Liz wandered absently around the compound until she found herself at Post-Op, and she walked in, wondering how her patient with that shrapnel was faring, and smiled when she saw BJ Hunnicut down at the other end of the room, joking with one of his patients.
She made her way down and soon found her patient.
"David," she said, sitting on the edge of his bed, his clipboard in her hand, glancing at it for a brief second before looking him over herself. "How are you feeling?"
He managed to move his head.
"Not all that great, nurse. My stomach feels like it's been hit with a truck."
She bit her lip at hearing him call her 'nurse', but decided not to say anything, not wanting to agitate him any further. He might be even more worried if he knew that a woman had operated on him; she knew more than a few people back home who felt that way.
Liz simply nodded, and then said, "Looks like your doctor did a good job at stitching you up. Well, I'll make sure you get enough pain medication, and in about a week, you'll be on your way back home."
She was always pleased when she got to send a boy home who was still in one piece and could continue to enjoy life afterwards, even if she couldn't allow herself to take any of the credit. Credit wasn't actually all that important to her; helping people was.
The kid smiled and nodded, saying, "Thanks, nurse. Tell the doc thanks for me, too. I've got a girl back at home waitin' for me and it'll sure be nice to see her again."
She nodded, again.
"Of course, David. You just rest, now, and I'll make sure you get everything you need."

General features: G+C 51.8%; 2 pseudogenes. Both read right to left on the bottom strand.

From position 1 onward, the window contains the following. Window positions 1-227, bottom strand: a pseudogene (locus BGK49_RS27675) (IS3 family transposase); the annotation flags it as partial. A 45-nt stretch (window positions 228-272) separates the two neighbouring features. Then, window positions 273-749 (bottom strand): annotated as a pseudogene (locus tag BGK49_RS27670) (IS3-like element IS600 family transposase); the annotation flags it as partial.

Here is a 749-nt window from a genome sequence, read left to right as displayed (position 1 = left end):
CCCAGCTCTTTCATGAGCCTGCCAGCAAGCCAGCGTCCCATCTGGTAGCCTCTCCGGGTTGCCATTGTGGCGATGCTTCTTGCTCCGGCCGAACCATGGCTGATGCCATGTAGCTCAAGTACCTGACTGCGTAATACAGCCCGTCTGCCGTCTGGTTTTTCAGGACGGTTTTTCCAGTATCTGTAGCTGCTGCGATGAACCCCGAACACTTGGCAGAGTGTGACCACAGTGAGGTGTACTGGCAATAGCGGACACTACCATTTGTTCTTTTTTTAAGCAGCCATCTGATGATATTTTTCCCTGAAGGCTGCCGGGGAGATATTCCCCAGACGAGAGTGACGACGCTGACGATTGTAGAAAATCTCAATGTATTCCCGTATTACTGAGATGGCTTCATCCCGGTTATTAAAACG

She stood up as he started to nod off, and walked down to Captain Hunnicut, who had already left the bed of the young man that he'd been talking to, and she put her hand on his shoulder, grabbing his attention, and he turned around, a half-smile on his face.
"Hello, Major. What brings you to the Post-Op Ward?"
She discreetly pointed down at her now sleeping patient.
"The boy that I pulled all that shrapnel out of, Private David Smith."
"Ah, mister silent. Yes, I tried to talk to him earlier, but he seemed to only want to talk with the pretty nurses. How'd you get him to talk?" Liz gave him a look, and a look of comprehension came over him. "Ah, I see. He thought that you were…?"
"Yes…and I didn't feel the need to correct him. I don't think he would have taken well to knowing that I was the one who operated on him. Most people don't."
BJ gave her a reassuring smile and put his arm over her shoulders as they walked together out of Post-Op and said, "Well, if it were me, I wouldn't mind one bit. I saw how hard you worked to save him, and you seem more than capable in holding your own against people like…well, let's just say Hawkeye never makes it easy on the newbies."
She let out a small laugh.
"Thank you, BJ."
He squeezed her shoulders gently and said, "Anytime."
They continued to walk aimlessly for a moment longer, and then he said, "So, you seem to have something on your mind. Care to talk about it?" Liz shook her head, but BJ gently pushed, saying, "Around here, I wouldn't recommend bottling things up. Whatever it is, it usually helps to get it out in the open before it explodes at an inopportune moment. Like, perhaps, with Major Winchester earlier…?"
They stopped walking and she looked up at him in shock as he pulled his arm from her shoulders and gave her a pointed look, one eyebrow arched.
"How…how do you know about that?"
BJ let out a small chuckle.
"Well, I do share a tent with the man, and his grumblings weren't all that hard to figure out. Apparently, you were, in his words, not mine, insubordinate?" She said nothing, but was pleased when BJ said, "I didn't think that was even possible, what with both of you being Majors and all."
Liz managed a small smile at that, and so BJ nudged one more time.
"Really, Liz. What's on your mind?"
She shrugged, but at seeing his pointed look a second time, she caved in.